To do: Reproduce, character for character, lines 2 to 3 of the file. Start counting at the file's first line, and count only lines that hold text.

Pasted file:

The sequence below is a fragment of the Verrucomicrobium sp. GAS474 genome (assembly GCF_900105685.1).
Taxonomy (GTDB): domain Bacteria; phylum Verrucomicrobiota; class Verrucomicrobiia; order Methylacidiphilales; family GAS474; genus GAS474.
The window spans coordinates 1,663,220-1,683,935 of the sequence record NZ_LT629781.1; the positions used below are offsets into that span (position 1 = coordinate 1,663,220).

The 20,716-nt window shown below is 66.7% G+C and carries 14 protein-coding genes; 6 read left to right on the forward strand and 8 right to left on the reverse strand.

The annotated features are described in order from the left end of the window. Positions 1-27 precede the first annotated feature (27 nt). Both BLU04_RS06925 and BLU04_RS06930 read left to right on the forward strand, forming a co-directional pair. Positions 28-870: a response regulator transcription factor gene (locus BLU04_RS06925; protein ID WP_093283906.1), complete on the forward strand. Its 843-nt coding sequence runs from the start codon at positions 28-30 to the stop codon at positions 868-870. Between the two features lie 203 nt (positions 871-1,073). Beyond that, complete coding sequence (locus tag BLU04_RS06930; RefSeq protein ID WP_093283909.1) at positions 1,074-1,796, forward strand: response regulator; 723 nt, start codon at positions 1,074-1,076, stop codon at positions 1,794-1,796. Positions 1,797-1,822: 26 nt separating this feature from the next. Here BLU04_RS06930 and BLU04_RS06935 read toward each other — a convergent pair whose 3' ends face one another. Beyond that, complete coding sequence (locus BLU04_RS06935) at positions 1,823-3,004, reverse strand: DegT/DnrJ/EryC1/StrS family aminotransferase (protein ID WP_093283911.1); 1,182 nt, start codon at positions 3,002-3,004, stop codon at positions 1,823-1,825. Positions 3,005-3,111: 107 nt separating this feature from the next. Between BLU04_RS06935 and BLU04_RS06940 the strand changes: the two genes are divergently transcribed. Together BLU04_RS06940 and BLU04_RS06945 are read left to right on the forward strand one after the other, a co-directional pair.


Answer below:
Taxonomy (GTDB): domain Bacteria; phylum Verrucomicrobiota; class Verrucomicrobiia; order Methylacidiphilales; family GAS474; genus GAS474.
The window spans coordinates 1,663,220-1,683,935 of the sequence record NZ_LT629781.1; the positions used below are offsets into that span (position 1 = coordinate 1,663,220).